Menu Close


Log in to personalise your experience and connect with IOP.

Quantum Sensing - A New Window to the Underground

A laser-cooled cloud of rubidium atoms in one of the University of Birmingham quantum sensors

Speakers: Catherine Siddle and Professor Michael Holynski, University of Birmingham

Have you ever wondered what is beneath your feet? The underground world contains secrets about our history, and also provides a home for many of our critical utilities and resources. While these are essential to our daily lives, we often do not know exactly where they are – making them difficult to repair or replace, leading to holes being dug in the wrong place. This causes congestion and delay on our roads.

While several technologies exist for looking into the ground, their ability to do so typically depends strongly on ground conditions, and can be limited to the near surface. Gravity sensing provides an interesting solution, as the gravitational force exists between any two masses, regardless of how far apart they are. Yet, even that is typically limited by the presence of vibration – which, due to Einstein’s equivalence principle, is indistinguishable from a noise in the gravity signal. This makes measurements slow and often impractical.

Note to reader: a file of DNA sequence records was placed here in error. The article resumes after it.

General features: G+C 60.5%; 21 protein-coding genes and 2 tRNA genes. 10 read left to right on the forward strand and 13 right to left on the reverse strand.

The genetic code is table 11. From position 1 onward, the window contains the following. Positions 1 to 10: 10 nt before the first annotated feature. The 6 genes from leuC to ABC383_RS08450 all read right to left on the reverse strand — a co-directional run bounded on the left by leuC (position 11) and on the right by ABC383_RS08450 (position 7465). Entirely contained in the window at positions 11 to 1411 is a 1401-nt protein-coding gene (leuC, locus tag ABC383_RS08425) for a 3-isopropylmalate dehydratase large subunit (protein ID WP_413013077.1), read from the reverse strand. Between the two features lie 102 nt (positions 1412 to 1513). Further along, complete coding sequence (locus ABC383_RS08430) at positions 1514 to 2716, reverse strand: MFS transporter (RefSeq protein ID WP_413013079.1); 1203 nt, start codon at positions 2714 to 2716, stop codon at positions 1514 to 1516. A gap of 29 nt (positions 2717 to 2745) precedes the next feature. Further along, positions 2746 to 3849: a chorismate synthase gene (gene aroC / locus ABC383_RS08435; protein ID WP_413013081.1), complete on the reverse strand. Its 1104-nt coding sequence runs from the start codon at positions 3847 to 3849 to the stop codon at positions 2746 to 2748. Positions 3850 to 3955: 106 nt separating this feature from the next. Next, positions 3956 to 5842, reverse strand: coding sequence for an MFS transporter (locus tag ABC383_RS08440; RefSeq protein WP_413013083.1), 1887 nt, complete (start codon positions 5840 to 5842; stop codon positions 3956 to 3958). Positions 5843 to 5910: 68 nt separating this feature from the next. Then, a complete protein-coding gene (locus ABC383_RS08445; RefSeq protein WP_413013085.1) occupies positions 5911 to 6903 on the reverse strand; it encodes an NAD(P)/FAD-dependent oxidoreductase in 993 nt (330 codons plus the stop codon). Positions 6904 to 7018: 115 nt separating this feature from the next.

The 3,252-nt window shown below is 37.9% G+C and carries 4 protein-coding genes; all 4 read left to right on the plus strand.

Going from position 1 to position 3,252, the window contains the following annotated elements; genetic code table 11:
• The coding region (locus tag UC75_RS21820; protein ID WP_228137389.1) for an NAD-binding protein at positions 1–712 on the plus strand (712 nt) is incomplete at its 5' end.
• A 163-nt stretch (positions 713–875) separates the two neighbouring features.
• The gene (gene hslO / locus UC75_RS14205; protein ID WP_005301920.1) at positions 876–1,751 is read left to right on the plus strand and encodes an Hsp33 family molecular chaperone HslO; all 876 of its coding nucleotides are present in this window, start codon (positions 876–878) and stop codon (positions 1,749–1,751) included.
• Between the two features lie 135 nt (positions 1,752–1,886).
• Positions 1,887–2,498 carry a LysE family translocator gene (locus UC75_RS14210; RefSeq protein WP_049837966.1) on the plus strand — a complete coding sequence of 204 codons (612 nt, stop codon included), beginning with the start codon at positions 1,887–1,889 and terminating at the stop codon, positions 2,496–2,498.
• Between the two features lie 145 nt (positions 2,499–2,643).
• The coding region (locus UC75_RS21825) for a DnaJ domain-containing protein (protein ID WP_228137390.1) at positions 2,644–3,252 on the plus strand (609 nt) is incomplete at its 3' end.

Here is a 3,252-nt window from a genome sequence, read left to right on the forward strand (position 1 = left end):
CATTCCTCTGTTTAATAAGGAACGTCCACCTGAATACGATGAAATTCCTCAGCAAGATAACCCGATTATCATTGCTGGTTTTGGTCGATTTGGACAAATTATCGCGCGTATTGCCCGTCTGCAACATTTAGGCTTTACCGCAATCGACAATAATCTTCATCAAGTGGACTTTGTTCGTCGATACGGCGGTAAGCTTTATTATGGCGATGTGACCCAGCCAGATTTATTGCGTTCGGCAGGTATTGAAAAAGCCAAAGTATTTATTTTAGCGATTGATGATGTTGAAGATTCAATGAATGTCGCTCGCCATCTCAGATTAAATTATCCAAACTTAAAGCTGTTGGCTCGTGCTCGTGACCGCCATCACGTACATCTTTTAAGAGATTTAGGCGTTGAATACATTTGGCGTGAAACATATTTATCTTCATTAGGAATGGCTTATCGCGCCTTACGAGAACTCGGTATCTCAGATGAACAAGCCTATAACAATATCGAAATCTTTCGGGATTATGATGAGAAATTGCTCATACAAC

This is one of the problems that quantum sensing may provide the solution to. Utilising the quantum superposition principle, we use clouds of super-cooled atoms to make an exceptionally precise measurement of gravity using a laser as a ruler. Through using a single laser ruler to read out two clouds, we overcome vibration – promising fast and practical measurements, and offering a new window into the underground.

In this Christmas lecture, you will hear about the speakers' work in quantum sensing, including their first detection of an underground feature, wider applications of quantum sensors such as in healthcare and timing, and a perspective towards future fundamental physics. You will also have the opportunity to see the live generation of cold atom clouds – around a million times colder than liquid nitrogen, and one of the coldest things you can see with your eye – and, for the intrepid, to try cooling and trapping some atoms yourselves.

Registration is required for this talk.

Thumbnail for embedded video

It is requested that if you feel unwell or have symptoms of COVID, you do not attend. Mask wearing is encouraged but not mandatory. Doors to the Large Lecture Theatre will be open from 7pm and refreshments will be available. The talk begins at 7.30pm.